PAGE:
Tumanduk minorities and peasants in Capiz and Iloilo provinces are determinedly resisting continued landgrabbing by the military of their ancestral lands in addition to other pending projects that will wreak havoc on their livelihoods and the environment.

Aside from the Philippine Army 3rd ID's seizure of 33,310 hectares of their ancestral lands and using it as an Army Reservation, the Tumanduk are confronting the P19.2 billion Jalaur River Multipurpose Project Phase II. The project, which will start in 2012, is funded by the Chinese and South Korean governments which will also be providing their own contractors.

The Jalaur dam will provide 11 megawatts of electricity to Iloilo City, potable water, and irrigation for 22,000 hectares of agricultural land in Iloilo province.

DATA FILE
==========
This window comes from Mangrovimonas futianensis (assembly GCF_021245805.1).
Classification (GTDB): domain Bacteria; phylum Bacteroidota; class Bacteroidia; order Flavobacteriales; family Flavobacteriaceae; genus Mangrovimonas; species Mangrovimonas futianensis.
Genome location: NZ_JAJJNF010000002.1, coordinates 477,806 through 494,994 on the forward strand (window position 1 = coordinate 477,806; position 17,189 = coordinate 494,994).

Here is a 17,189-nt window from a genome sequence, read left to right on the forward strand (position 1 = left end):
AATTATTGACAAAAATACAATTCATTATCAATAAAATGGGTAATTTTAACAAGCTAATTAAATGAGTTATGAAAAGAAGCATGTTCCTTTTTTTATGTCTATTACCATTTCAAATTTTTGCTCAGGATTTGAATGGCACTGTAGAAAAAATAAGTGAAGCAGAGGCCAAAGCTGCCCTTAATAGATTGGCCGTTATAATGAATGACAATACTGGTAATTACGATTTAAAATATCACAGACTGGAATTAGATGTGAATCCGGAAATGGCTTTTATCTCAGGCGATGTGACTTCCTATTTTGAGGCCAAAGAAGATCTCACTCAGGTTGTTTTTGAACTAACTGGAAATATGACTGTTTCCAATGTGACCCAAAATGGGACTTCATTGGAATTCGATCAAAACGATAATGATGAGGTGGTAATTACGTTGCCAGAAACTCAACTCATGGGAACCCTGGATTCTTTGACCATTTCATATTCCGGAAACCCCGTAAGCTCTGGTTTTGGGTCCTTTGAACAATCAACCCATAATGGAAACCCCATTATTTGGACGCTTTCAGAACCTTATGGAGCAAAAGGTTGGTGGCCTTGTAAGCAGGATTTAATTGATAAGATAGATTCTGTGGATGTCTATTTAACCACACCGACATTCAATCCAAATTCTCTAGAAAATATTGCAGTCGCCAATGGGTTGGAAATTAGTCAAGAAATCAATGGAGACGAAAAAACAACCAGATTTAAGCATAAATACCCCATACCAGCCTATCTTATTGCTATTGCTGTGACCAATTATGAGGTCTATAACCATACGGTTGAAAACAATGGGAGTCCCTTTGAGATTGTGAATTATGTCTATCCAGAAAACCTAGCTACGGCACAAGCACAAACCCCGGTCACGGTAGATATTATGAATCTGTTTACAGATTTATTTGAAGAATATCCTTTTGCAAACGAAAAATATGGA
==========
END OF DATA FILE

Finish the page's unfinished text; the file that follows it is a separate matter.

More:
On the other hand, the project will displace residents in the villages of Aglunok, Hilwan, Marandig, Supanga, Caratagan, Guinbunyugan, Binulosan Pequeño, Cahigon, Masaroy, Garangan and Arcalaga, all in Calinog town, Iloilo.

The dam which will be built along the Jalaur River will be at least 120 meters high. Water from the Alibunan River will be drawn upstream over a distance of 12 kilometers to fill the dam. The area around and upwards of the Alibunan River will be declared a watershed area where farming will be strictly prohibited. Downstream areas will be endangered during the rainy season due to flash floods triggered by the opening of the dam gates to release excess water.